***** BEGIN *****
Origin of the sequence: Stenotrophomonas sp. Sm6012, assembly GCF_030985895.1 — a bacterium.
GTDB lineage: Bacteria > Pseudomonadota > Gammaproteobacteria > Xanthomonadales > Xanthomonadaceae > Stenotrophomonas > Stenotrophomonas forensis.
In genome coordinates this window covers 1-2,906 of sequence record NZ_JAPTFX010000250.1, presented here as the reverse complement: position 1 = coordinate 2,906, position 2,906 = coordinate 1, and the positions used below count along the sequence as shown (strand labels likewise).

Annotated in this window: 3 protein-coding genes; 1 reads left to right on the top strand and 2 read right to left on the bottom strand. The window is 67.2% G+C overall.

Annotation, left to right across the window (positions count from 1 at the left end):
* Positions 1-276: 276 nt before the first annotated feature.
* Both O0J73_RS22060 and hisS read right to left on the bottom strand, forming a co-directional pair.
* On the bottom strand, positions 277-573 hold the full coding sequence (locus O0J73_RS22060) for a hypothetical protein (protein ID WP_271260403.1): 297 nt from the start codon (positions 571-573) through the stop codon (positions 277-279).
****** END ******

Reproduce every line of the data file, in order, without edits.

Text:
Origin of the sequence: Stenotrophomonas sp. Sm6012, assembly GCF_030985895.1 — a bacterium.
GTDB lineage: Bacteria > Pseudomonadota > Gammaproteobacteria > Xanthomonadales > Xanthomonadaceae > Stenotrophomonas > Stenotrophomonas forensis.
In genome coordinates this window covers 1-2,906 of sequence record NZ_JAPTFX010000250.1, presented here as the reverse complement: position 1 = coordinate 2,906, position 2,906 = coordinate 1, and the positions used below count along the sequence as shown (strand labels likewise).

Annotated in this window: 3 protein-coding genes; 1 reads left to right on the top strand and 2 read right to left on the bottom strand. The window is 67.2% G+C overall.

Annotation, left to right across the window (positions count from 1 at the left end):
* Positions 1-276: 276 nt before the first annotated feature.
* Both O0J73_RS22060 and hisS read right to left on the bottom strand, forming a co-directional pair.
* On the bottom strand, positions 277-573 hold the full coding sequence (locus O0J73_RS22060) for a hypothetical protein (protein ID WP_271260403.1): 297 nt from the start codon (positions 571-573) through the stop codon (positions 277-279).